More than three years ago, Languagehat had an entry on the Suidas On Line project. Suda (‘fortress’) is a huge 10th-century Byzantine encyclopedic lexicon of the Classical world. I browsed around it at the time, but had pretty much forgotten it until today, when on a logophiliac forum (Word Origins), a thread was started regarding rich people getting into heaven and camels threading through the eye of a needle (cf. Matth. XIX.24: et iterum dico vobis facilius est camelum per foramen acus transire quam divitem intrare in regnum caelorum). One of the standard interpretations (from rich hermeneuts, no doubt) is that kamēlon ‘camel’ is an error for kamilon ‘rope’. Others argue lectio difficilior lectio potior (‘the more difficult reading is the more probable one’). Others point out that a similar bit of hyperbole exists in the Talmud (Berachos 55b and Bava Metzia 38b) where it is an elephant going through the eye of a needle. (Interestingly, in the second citation, Rabbi Rava [ca.270–352 CE] asks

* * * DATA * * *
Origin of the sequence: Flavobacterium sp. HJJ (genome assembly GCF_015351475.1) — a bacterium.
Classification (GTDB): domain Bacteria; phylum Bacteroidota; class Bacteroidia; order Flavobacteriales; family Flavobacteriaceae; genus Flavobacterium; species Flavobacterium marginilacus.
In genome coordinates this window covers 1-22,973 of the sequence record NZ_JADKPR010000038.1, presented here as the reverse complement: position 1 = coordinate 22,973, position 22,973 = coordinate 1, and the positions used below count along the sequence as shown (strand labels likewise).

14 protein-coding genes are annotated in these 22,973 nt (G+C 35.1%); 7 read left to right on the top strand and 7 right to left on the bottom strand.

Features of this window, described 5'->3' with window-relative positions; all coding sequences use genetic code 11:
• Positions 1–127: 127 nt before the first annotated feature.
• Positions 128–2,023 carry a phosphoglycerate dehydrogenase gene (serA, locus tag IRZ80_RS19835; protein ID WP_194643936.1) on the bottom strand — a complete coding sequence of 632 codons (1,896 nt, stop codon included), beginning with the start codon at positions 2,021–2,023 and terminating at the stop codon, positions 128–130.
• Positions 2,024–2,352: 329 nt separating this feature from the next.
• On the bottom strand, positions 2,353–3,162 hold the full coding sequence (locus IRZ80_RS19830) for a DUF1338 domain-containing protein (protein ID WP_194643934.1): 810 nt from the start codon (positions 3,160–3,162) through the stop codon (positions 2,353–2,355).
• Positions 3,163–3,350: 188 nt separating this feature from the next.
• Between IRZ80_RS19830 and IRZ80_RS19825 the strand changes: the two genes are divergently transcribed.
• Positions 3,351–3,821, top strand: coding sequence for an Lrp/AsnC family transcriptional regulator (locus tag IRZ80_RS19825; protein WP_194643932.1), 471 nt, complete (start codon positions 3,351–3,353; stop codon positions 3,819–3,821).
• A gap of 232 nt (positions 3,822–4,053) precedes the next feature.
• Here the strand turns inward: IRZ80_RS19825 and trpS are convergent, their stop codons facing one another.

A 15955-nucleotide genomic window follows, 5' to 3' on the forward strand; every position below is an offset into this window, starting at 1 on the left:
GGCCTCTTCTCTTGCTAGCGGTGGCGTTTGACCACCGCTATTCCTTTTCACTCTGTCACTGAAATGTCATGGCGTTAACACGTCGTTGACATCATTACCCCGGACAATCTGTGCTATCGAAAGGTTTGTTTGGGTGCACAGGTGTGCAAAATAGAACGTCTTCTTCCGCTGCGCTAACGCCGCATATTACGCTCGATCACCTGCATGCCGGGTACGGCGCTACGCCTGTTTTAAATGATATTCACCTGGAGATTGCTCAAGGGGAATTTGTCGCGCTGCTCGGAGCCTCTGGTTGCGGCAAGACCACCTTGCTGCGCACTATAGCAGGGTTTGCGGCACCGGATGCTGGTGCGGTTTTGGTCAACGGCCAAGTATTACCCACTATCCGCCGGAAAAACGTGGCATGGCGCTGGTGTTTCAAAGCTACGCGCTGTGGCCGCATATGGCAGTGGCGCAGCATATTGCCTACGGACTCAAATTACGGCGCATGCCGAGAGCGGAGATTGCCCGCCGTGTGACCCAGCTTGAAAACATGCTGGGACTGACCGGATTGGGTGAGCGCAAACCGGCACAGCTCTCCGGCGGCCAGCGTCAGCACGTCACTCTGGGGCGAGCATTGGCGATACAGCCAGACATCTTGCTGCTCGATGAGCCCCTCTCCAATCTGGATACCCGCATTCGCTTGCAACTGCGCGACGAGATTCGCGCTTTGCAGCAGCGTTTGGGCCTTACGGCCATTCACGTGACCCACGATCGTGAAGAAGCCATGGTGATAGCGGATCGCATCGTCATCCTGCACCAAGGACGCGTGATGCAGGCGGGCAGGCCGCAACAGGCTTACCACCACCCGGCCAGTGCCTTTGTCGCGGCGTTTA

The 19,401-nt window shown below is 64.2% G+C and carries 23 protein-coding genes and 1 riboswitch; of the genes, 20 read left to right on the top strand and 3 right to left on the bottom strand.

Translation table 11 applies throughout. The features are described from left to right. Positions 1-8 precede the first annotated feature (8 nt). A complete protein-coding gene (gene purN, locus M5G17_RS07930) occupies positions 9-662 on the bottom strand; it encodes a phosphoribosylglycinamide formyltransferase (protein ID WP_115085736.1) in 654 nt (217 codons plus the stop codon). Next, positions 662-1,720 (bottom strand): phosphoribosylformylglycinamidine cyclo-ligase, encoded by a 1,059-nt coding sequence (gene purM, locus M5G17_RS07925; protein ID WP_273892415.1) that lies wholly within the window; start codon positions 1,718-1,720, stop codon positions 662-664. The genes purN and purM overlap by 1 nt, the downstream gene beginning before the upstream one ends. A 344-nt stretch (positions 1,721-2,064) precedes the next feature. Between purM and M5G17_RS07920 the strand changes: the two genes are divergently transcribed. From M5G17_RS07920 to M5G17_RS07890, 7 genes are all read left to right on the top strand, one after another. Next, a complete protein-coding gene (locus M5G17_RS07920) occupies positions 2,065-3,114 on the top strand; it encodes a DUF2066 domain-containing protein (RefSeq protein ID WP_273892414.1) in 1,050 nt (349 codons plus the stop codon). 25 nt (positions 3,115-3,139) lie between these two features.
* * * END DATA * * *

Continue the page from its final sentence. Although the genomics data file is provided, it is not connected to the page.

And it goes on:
Are you from Pumbedita, where they make an elephant pass through the eye of a needle?; Pumbedita, a center of Babylonian Talmudic scholarship, is the modern-day Fallujah.) It is interesting to note that camel is associated with the letter ג (gimel or g) in Hebrew and eye of the needle with the letter ק (qoph or q), and that the former is a voiced velar stop and that the latter is a voiceless uvular one. Least you think it’s only of concern to theology students, let me point out that kamelos occurs in Aristophanes’ The Wasps (l.1035) where one reads of prōkton de kamēlou (‘the arse of a camel’), besides the stench of a seal and the unwashed balls of a Lamia.